There are drawbacks, some of which I will come to, but just let me glory for a little longer in the freedom to browse at all. I am now a familiar figure in the bookshops of the city of Winchester in southeast England, especially the second-hand ones, of which we are lucky enough to have quite a few. It has to be mainly second-hand ones, because like a child in a sweet shop, particularly one who was not allowed sweets for a long time, I am in danger of gorging myself and making myself sick. Second-hand is the only way of ­keeping my spending under some sort of ­control.

I suspect I am not a universally popular browser. I need a companion to find the right section, read titles and reviews and maybe even the beginning of the book — all the things typical browsers do, but not aloud.

I do not find second-hand bookshops stuffy — there is a camaraderie among book-hunters — but even so, I sometimes feel the growing disapproval of the quiet carriage on the train: “We’ll stand one phone call, but not three.”

I am quite happy with my companion in chief, a book-loving son who over the years has patiently read and summarised books for me and is now trying to decide whether the role of browser and scanner in chief is more or less arduous.

Freedom to choose
Over the past few weeks, in the delightful disordered anarchy that is second-hand bookshops, I have managed to pick up everything from a cultural survey of the Weimar Republic to a treatise on goalkeeping and biographies as disconnected as Marie Antoinette and Kim Philby, Rudyard Kipling and Jimmy Hoffa. I can try out authors whose names have caught my fancy in reviews and make random decisions about what I read, rather than have those decisions made for me by the equally random whim of the committee that decides what is put into Braille. Suddenly, I can pursue impulses, such as my search for a decent account of the South Africans in England in 1955, the first cricket Test series I can dimly remember following.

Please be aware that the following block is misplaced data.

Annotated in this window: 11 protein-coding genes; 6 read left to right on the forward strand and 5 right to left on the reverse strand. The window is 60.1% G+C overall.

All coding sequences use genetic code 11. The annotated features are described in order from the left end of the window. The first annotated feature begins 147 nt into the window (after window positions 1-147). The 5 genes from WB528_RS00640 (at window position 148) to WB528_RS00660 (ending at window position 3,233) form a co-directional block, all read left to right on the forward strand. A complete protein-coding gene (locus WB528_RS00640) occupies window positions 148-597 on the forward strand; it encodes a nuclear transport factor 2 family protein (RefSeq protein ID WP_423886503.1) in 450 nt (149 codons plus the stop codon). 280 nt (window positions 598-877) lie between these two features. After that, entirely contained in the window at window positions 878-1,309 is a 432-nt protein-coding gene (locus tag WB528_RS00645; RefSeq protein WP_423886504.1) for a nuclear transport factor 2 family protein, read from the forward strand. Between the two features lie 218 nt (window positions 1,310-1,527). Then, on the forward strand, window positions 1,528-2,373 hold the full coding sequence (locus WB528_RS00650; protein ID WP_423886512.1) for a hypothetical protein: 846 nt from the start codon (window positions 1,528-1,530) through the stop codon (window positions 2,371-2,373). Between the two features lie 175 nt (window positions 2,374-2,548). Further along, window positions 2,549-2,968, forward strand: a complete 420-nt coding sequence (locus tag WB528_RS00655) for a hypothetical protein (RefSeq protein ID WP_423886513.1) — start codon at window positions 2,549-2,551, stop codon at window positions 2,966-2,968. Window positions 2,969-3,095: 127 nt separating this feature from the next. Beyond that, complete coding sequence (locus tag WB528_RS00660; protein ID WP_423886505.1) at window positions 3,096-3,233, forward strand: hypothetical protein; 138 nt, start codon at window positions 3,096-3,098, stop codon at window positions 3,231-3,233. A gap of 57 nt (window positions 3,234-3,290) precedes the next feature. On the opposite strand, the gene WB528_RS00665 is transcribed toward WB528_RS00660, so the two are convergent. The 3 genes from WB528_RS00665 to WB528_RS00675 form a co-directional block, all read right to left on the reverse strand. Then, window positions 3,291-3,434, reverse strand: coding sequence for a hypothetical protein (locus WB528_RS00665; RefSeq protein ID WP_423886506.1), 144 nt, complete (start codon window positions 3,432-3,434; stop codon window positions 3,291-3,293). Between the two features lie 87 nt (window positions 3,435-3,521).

It is not perfect yet. Scanning books page by page is tedious. Variations of type and print size can often produce equally variable results, which require skilful editing to make legible, and every time someone upgrades software or changes an operating system you find yourself back at square one. With books being produced electronically as a matter of course, publishers, authors and agents could be much more helpful. Surely a way of making digital versions of books available to blind people prepared to pay for them, or borrow them under clearly defined conditions, could be devised without bringing down the publishing industry in an explosion of piracy?

While we wait for the publishers and the blind organisations to get their fingers out, we blind readers take matters into our own hands, passing our scanned books quietly among ourselves like teens with drugs on street corners.

But hey! For a few of us lucky enough to have the equipment, the money and the help, things are much better today. Now I can take as many books on holiday as I like, all packed on those little cards, whereas my wife has to limit herself to three or four paperbacks. The days of War and Peace in 21 Braille volumes, ­slipping the postman’s disc as he staggers up the path, are nearly over.

— © Guardian News & Media 2012

How I Stopped Worrying and Learned to Love the Tablet: The Changing Landscape of Print is chaired by Nic Dawes, with a panel of Terry Morris, Verashni Pillay and Ben Williams on Saturday September 1, from 2.30pm to 4pm at the Market Theatre. To book, go to the online booking form